Hundreds of millions of dollars in federal funds intended by Congress to provide urgently needed resources to Michigan students and schools have been held up by Republican legislators’ attempt to wrest emergency public health power from the Governor.
In December 2020, Congress approved federal emergency funding for the nation’s public schools in the Federal Coronavirus Relief and Response Supplemental Appropriations Act (CRRSA). As part of the CRRSA, State Education Agencies (SEA) were awarded a second tranche of funds (ESSER II) for public school districts to respond to the coronavirus pandemic.
In March 2021, the Michigan Legislature enacted HB 4048, which conditioned the release of 60% of the $1.5 billion in ESSER II funds to local education agencies in the state on the Governor signing-off on a separate bill, HB4049. This bill amended a public health law by transferring the authority to close schools in the pandemic from the State Health Director to local health officers.
As expected, the Governor promptly vetoed the bill that would have stripped the State of its power to close schools in a public health crisis. By linking approval of that bill to the release of emergency federal ESSER II funds – a legislative tactic known as a “tie-bar” – the Michigan Department of Education has been blocked from distributing $840 million in funds to districts and charter schools across the state.
ESSER II funds are intended to provide more funding to districts serving higher enrollments of low-income students, in recognition of the need for enhanced education resources for these students. That means the majority of the funding is being withheld from districts with the greatest resource needs.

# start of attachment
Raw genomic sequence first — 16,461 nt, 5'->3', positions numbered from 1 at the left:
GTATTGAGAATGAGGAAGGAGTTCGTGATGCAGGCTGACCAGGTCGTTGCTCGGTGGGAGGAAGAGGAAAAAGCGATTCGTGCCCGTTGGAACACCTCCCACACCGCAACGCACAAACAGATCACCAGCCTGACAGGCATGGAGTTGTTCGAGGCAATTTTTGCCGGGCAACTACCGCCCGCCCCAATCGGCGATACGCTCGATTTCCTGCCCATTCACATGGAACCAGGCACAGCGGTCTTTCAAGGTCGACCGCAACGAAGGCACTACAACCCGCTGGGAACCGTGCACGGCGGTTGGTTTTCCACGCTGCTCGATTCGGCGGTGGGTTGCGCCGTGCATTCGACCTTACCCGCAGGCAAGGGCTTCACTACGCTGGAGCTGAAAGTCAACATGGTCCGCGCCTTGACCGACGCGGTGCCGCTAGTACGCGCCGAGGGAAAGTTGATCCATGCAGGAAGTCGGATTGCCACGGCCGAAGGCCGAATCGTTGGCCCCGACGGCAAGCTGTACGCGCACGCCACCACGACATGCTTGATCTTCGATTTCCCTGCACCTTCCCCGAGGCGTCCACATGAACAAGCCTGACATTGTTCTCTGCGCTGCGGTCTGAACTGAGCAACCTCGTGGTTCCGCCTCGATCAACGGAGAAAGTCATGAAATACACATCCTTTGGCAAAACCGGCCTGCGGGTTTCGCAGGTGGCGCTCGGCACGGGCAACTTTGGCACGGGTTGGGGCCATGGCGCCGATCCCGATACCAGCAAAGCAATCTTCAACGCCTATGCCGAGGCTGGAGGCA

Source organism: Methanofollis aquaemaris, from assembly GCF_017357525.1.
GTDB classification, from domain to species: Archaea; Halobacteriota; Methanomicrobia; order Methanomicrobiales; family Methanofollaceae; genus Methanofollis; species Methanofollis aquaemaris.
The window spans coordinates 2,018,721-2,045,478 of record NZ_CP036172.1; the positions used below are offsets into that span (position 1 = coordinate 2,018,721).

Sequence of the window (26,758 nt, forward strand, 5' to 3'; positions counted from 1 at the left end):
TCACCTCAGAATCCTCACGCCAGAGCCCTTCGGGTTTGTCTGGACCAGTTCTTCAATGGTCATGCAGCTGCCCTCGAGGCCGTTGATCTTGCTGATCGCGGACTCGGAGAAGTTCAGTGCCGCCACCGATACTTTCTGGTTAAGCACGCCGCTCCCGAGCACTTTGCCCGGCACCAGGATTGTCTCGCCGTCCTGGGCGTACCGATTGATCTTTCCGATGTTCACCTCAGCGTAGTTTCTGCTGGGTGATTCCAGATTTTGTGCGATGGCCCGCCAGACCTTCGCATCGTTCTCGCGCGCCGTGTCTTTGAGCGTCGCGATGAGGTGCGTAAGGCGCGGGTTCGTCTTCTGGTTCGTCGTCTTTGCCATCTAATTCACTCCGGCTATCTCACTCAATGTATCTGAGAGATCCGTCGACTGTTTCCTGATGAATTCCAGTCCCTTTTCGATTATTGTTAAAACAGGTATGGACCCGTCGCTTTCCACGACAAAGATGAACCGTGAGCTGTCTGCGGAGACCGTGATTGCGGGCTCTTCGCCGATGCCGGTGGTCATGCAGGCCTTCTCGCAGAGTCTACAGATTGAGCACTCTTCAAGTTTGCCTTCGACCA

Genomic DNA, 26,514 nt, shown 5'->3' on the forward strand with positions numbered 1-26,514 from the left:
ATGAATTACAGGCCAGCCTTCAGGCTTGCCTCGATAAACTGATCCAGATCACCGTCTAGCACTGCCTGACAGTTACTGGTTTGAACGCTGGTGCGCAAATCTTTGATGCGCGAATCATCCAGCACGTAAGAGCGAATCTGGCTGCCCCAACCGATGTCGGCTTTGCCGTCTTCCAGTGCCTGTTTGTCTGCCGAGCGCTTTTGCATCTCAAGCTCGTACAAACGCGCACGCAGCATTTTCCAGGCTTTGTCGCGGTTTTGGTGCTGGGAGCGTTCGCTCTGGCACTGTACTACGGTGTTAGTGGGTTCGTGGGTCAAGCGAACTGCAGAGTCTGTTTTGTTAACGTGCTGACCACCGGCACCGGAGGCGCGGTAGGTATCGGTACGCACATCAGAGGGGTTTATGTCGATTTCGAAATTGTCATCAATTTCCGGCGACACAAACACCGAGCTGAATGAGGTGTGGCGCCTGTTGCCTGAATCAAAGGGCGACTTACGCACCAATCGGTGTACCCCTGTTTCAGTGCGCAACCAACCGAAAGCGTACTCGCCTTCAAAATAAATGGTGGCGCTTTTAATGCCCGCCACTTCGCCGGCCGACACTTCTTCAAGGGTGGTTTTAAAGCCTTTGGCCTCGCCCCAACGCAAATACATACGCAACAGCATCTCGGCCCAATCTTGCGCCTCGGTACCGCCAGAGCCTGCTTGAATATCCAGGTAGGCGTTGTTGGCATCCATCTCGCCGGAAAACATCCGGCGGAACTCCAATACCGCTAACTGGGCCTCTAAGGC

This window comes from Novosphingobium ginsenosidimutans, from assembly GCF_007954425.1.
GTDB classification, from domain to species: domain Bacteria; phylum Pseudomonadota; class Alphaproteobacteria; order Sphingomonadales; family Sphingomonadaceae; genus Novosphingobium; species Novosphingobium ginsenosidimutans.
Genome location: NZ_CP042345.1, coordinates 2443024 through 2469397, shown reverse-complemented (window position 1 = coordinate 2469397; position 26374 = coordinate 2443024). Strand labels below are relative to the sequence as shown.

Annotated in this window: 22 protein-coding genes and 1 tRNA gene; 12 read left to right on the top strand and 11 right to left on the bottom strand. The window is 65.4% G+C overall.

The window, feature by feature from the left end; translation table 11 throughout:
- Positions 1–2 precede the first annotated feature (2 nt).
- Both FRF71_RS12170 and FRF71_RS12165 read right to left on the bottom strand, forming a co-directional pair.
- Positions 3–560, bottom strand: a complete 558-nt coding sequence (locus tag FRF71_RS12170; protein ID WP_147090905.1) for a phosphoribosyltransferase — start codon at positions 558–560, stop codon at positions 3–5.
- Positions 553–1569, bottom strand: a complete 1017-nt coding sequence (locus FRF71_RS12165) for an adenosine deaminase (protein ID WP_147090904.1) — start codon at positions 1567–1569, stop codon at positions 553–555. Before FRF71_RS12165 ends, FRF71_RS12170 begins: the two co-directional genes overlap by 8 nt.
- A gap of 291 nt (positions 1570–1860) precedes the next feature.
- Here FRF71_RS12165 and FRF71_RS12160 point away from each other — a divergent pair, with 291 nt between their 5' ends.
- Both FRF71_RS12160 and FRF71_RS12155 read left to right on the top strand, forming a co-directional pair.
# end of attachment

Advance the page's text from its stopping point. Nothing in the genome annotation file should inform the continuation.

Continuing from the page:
As an Education Law Center analysis demonstrates, this withholding also has a much greater impact on low-income and majority Black and Latino districts. For example, the tie-bar has blocked $15 million, or $1,476 per pupil, from distribution to Lansing, a district of more than 10,000 students, who are 39% Black, 20% Hispanic and 81% low-income. The Flint Community Schools, a majority Black and overwhelming poor district, is waiting for over $6,000 per pupil.
The pandemic has exacerbated the severe funding and resource deficits in Michigan’s public schools that existed before the crisis. Numerous state and independent reports have documented that Michigan school funding has been alarmingly inadequate and inequitable – for decades. While the state’s public school system was once among the most well-funded, Michigan’s per-pupil spending now ranks near the bottom in the Midwest region.
“It is well past time for the Legislature to release these funds to support school districts in the state so they are able to address the academic and health challenges that will continue in the 2021-2022 school year due to the COVID-19 pandemic,” said Molly Sweeney, Director of Organizing for 482Forward.
482 Forward is a member of the Partnership for Equity & Education Rights (PEER). PEER is a national network of organizations fighting for school funding reform in their states, convened by Education Law Center.
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